After 2022 successes, a Summit County climate nonprofit looks to more work ahead

Frisco-based High Country Conservation Center eyes further community outreach, bolstered programs for homeowners and new federal funding

Workers install solar panels onto a roof in Summit County. Federal tax credits through the Inflation Reduction Act will go towards sustainable home upgrades, a benefit that the Frisco-based environmental nonprofit High Country Conservation Center said it would be advertising to communities.
High Country Conservation Center/Courtesy photo

High Country Conservation Center, a Frisco-based environmental nonprofit, reported a slew of successes last year in its efforts to move the needle on renewable energy for local communities. As they begin 2023, nonprofit leaders said they are optimistic about continued and new opportunities to further bolster Summit County’s environmental sustainability. 

Discussed during a Jan. 31 Summit Board of County Commissioners meeting, members of the conservation center said they were able to help provide more than $37,000 in rebates last year to Summit County residents for clean energy upgrades to their homes  — which they said saved homeowners an average of $563 on their energy bills. 

The program, known as Energy Smart Colorado, was created in 2010 through a coalition of Eagle, Pitkin and Gunnison counties to deliver federal funding for home energy improvements — which can include new heat pumps, HVAC systems and electric panels aimed at improving energy sustainability. It has since expanded to more mountain communities, including Summit. 

“Saving money is important, but improving home comfort and making people enjoy their homes that much more is also very important,” said Jessica Hoover, the nonprofit’s climate action director.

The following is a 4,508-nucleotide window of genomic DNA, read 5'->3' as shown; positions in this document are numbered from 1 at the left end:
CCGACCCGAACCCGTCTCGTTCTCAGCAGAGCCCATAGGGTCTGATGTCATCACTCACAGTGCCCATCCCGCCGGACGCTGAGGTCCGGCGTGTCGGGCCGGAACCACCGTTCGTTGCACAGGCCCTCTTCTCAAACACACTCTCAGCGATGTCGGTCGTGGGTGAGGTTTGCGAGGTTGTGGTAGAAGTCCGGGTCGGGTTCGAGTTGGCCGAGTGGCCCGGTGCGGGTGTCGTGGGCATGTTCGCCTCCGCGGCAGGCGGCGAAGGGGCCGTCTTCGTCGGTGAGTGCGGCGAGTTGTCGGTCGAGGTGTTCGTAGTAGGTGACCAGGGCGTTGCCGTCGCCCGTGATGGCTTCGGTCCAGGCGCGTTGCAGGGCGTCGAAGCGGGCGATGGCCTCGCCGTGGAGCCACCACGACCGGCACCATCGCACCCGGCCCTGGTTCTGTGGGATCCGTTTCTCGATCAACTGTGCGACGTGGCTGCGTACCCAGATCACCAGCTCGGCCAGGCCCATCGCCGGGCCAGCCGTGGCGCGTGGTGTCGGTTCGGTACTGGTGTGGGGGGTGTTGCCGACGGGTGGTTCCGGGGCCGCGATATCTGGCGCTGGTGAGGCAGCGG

As it begins a new year, the conservation center said it will look to educate communities about new benefits from the 2022 Inflation Reduction Act — a federal law that will offer billions in tax credits to electrify homes. 

“With the Inflation Reduction Act, there’s a lot more federal funding coming for projects like this,” Hoover said, adding the federal money can “really help us move forward in meeting our climate action goals.”

Other outreach campaigns will focus on local programs, such as the Food Scrap Program which promotes using food waste for sustainable compost. 

According to Rachel Zerowin, the conservation center’s community programs director, more than 2,600 people were enrolled in the free program last year leading to a 19% waste diversion increase in 2022 — with about 305,100 pounds of food diverted. 

But work remains to be done around educating residents about recycling programs. 

For example, a 2022 conservation center survey of 300 people found 60% were unaware of how and where to recycle glass while only 16% of residents staying in paid lodging were informed of recycling at check-in. And encouraging the benefits of recycling will also be important this year, Zerowin said. 

“The folks who are passionate about recycling just kind of said, ‘It’s the right thing to do,’” Zerowin said. “The folks who were more on the neutral side started to say, ‘It’s inconsistent. We’re not sure if it’s actually getting recycled. It’s confusing.’”

Those findings, Zerowin said, will inform the nonprofit about how it engages in outreach moving forward. “We’ve got some work to do,” she added. 

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